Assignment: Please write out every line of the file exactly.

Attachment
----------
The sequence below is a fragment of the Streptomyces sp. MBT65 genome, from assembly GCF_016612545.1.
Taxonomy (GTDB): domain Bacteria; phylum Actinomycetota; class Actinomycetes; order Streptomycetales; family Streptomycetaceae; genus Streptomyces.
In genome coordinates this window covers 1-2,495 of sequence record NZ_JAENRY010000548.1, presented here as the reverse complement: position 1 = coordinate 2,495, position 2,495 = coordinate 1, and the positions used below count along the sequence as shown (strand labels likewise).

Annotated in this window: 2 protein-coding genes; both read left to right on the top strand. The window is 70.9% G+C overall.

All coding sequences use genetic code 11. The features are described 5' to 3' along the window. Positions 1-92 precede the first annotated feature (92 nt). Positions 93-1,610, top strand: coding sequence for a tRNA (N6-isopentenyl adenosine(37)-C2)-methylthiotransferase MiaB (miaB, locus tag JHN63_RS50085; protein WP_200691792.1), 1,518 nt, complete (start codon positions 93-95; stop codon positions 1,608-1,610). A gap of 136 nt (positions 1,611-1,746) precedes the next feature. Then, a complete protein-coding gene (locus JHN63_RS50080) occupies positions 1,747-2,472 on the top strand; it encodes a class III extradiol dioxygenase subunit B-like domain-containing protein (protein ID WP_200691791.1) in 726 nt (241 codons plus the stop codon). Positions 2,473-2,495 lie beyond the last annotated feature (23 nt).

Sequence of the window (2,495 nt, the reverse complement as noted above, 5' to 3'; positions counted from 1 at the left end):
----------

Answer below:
The sequence below is a fragment of the Streptomyces sp. MBT65 genome, from assembly GCF_016612545.1.
Taxonomy (GTDB): domain Bacteria; phylum Actinomycetota; class Actinomycetes; order Streptomycetales; family Streptomycetaceae; genus Streptomyces.
In genome coordinates this window covers 1-2,495 of sequence record NZ_JAENRY010000548.1, presented here as the reverse complement: position 1 = coordinate 2,495, position 2,495 = coordinate 1, and the positions used below count along the sequence as shown (strand labels likewise).

Annotated in this window: 2 protein-coding genes; both read left to right on the top strand. The window is 70.9% G+C overall.

All coding sequences use genetic code 11. The features are described 5' to 3' along the window. Positions 1-92 precede the first annotated feature (92 nt). Positions 93-1,610, top strand: coding sequence for a tRNA (N6-isopentenyl adenosine(37)-C2)-methylthiotransferase MiaB (miaB, locus tag JHN63_RS50085; protein WP_200691792.1), 1,518 nt, complete (start codon positions 93-95; stop codon positions 1,608-1,610). A gap of 136 nt (positions 1,611-1,746) precedes the next feature. Then, a complete protein-coding gene (locus JHN63_RS50080) occupies positions 1,747-2,472 on the top strand; it encodes a class III extradiol dioxygenase subunit B-like domain-containing protein (protein ID WP_200691791.1) in 726 nt (241 codons plus the stop codon). Positions 2,473-2,495 lie beyond the last annotated feature (23 nt).

Sequence of the window (2,495 nt, the reverse complement as noted above, 5' to 3'; positions counted from 1 at the left end):